If you like using mind maps and Markdown, this post is for you. If you don’t, check out the links below and give me a chance to interest you in both. I’ll show you how to create a mind map that exports to a finished Markdown document. I’ll provide a bit of background and linkage, but readers who want to skip to the good stuff can go right ahead.
Mind maps and apps
Mind maps are the perfect way to brainstorm. If you’ve ever doodled on paper to flesh out an idea, mind map applications are for you. No shortage of such applications exists. Most people seem to like colorful graphical ones that emulate drawing on paper, with the ability to draw arrows and move circled ideas around. I tend to get too caught up in figuring out how to get the software to do what I want with those, although I do have Mindnode Pro for my Mac and iThoughts HD for my iPad. iThoughts HD plays nicely with Tree.app (coming up) because it recognizes Tree’s notes fields, which are vital in my system, as you’ll see shortly.
For my money, though, Tree.app is the be-all end-all in Mac mind-mapping applications. It doesn’t have fancy colors or bubbles or arrows. What it does have is an intuitive interface that lets me easily organize what I’m thinking about, along with equally intuitive ways to click and drag and add notes. My geek hero Brett Terpstra has a review that says it all, so I will say no more about Tree.app, except that it offers a trial download, so there’s no reason not to check it out.
I write just about everything in Markdown and have for so long that I forget not everyone does. I think people assume Markdown is too technical for them, whereas it’s just the opposite; Markdown is plain text. For authors who write for the Web, Markdown is a no-brainer choice. For longer print-destined materials, I do tend to use Scrivener or Pages or, God forbid, Word, because I get bogged down in exporting it for non-HTML uses, but other people don’t have that issue, so your mileage may vary.
If you’re skimming over this because you don’t use Markdown, stop! Read! Markdown is so very useful that it’s worth a try. It is John Gruber’s brainchild, so you should read what he has to say about it. Then, if you have an iPad or a Mavericks-running Mac that can read iBooks, buy MacSparky’s Markdown field guide right now and go read it. My favorite Markdown cheat sheet is this Wiki, but look around if you don’t like this one.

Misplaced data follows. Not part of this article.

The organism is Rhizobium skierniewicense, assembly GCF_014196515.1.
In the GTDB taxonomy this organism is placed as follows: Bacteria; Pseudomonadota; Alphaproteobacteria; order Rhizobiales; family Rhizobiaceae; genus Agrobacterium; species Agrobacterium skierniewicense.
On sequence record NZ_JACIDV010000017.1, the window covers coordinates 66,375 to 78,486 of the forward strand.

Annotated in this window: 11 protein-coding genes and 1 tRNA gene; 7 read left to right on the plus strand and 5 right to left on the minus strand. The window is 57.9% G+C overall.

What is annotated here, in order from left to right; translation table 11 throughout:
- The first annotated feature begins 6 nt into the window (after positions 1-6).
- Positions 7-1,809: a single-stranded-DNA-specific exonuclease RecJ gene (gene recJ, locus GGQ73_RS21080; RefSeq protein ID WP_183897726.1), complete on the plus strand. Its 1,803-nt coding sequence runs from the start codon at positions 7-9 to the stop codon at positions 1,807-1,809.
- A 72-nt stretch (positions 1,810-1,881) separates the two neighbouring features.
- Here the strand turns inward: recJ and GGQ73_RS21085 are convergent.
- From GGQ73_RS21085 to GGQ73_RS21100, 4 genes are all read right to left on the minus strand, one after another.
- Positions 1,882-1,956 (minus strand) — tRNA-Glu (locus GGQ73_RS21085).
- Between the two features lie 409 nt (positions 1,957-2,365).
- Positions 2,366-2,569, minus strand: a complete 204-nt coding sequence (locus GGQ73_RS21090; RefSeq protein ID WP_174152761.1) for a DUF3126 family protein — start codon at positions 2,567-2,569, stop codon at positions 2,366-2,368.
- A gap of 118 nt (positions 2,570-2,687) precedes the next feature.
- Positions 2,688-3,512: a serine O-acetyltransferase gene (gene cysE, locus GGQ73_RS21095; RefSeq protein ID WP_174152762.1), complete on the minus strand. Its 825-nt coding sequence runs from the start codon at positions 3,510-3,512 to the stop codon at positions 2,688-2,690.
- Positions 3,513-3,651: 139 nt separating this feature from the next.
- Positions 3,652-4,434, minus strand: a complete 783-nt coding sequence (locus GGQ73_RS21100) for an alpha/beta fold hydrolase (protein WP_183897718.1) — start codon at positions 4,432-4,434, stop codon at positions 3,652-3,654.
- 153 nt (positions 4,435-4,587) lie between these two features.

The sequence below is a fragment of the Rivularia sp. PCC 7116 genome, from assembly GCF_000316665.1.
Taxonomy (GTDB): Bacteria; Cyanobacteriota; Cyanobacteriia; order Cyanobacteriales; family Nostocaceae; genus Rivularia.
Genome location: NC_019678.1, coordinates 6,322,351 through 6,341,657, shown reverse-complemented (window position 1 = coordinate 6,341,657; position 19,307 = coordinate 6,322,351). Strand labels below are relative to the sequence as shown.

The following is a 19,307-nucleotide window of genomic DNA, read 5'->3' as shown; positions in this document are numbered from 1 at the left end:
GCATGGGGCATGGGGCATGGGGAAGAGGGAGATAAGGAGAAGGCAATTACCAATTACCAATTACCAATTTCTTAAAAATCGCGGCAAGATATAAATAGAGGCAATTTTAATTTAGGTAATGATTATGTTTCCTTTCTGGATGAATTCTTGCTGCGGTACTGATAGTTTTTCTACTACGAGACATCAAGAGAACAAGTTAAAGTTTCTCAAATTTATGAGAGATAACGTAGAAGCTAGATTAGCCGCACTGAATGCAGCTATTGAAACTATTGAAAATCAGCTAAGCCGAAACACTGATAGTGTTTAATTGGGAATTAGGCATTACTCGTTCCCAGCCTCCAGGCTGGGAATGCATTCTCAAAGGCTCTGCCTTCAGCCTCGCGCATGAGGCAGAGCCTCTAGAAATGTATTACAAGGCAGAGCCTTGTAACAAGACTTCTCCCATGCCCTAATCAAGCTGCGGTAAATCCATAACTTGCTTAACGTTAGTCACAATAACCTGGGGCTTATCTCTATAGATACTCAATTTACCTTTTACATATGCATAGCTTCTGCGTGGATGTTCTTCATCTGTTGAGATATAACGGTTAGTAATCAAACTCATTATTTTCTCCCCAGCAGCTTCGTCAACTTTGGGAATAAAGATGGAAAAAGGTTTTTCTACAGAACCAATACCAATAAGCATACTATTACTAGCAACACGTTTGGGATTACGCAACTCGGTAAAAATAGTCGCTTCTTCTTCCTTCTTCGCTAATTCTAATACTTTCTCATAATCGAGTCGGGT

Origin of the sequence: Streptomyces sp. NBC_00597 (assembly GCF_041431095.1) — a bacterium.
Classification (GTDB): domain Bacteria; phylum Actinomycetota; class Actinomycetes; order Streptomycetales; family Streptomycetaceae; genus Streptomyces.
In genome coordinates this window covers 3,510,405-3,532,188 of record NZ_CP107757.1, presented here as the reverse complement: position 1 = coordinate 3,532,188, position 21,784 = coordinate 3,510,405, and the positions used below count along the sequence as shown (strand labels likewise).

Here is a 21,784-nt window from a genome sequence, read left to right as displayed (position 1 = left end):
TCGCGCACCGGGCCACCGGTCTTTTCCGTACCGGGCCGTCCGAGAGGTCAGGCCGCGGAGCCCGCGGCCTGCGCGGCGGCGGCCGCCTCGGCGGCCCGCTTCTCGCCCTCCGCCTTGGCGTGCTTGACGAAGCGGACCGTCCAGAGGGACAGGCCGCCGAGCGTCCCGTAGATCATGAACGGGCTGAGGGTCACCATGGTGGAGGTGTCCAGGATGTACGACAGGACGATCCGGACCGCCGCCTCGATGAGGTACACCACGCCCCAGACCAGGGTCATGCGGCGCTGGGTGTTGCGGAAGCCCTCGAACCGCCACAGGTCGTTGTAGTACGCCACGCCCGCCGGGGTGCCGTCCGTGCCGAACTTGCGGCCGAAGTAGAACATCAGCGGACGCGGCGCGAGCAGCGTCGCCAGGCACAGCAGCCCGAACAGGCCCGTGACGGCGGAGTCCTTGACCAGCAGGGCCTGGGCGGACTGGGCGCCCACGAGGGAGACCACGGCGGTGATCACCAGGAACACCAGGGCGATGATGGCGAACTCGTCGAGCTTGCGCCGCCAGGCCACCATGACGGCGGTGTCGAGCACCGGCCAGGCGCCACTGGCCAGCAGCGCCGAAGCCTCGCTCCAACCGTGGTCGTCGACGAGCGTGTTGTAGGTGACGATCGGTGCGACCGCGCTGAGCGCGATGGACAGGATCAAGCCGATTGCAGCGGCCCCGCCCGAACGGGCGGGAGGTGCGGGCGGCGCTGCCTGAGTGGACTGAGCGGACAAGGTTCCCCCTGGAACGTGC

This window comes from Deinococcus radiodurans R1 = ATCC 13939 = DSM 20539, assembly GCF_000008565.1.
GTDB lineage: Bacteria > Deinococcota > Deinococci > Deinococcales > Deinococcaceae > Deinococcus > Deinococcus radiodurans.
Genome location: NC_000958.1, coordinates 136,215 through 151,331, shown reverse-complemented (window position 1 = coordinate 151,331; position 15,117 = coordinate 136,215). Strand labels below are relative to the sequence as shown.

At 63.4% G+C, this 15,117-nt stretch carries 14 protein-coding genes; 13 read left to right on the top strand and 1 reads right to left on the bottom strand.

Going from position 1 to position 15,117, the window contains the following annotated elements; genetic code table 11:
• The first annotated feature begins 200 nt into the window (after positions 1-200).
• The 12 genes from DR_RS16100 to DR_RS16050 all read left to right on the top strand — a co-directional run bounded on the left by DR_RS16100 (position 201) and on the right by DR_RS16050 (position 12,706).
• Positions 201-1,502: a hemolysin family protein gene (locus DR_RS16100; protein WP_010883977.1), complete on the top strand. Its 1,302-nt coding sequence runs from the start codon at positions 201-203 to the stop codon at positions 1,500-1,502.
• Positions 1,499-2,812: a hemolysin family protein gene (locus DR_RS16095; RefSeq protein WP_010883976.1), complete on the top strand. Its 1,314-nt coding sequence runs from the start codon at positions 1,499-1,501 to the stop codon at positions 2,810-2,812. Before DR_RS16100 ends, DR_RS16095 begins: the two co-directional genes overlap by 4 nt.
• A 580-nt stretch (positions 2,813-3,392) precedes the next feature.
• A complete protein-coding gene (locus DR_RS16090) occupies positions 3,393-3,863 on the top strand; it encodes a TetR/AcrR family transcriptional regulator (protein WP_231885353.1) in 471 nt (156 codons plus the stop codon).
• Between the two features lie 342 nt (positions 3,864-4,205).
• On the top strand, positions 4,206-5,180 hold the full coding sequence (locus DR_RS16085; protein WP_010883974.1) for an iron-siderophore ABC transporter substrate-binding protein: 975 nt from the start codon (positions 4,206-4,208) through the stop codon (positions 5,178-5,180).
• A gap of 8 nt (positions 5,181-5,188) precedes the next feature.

Now I will demonstrate my system for tweaking Tree so that I can easily sketch out my ideas there and end up with an exported Markdown file that’s nearly ready to go: no rewriting from scratch required. I used Clarify to make the demonstration after listening to Allison Sheridon rhapsodize about it on her podcast for so long that I finally bought it (it also has a trial download). So, without further ado, I present the Not Nurse Ratched system for mind-mapping Markdown.
The part of Tree that lets this work is its Note field. This field is meant to add information about your outline item, but I don't let that stop me. I use it to write all of my text. Add a note to an outline item by clicking the Edit Note icon, present by default in the toolbar, or use the keyboard shortcut cmd-'.
Set up Tree to make this system work by opening the preferences pane and going to the Numbering tab. Make it look like this:
Continue clicking through the levels in this pane for as many header levels as you think you'll use. When you're done, click OK to exit the preferences pane.
Show numbering before export
Map out your document with Tree as you normally would. Add items and children. Add notes to them and type in the text you'll want in your Markdown document. So far, you'll have a regular Tree mind map except it probably has more in-depth notes than your average mind map. Now it's time to make it all work. In Tree, choose "Show/Hide Numbering" to make the headers you made before show up in the file.
The basic idea
This is the crux of what you're doing. Top level headers end up with a # Markdown header indicator instead of an outline indicator, and so on with level 2 and 3 headers. Don't forget that the notes fields can contain as much text as you want to put in there, and they remain collapsible so you can work on one thing at a time.
When you're done writing, export the file by going to File -> Export.... Choose the options as shown below. "Include Numbering" will put the Markdown heading levels in the exported file. "Append Indent" is checked by default, so make sure you uncheck it. Save it somewhere you can find it easily, and then you're ready to open the file with your favorite Markdown editor (I prefer Byword, available for Mac and iOS).
This sounds like a lot of steps, but once the system is set up, it is very simple to use. I use it instead of Scrivener for nearly everything now because it serves the same purposes for me without all the complicated extras. If you try it, please leave a comment and let me know what you think.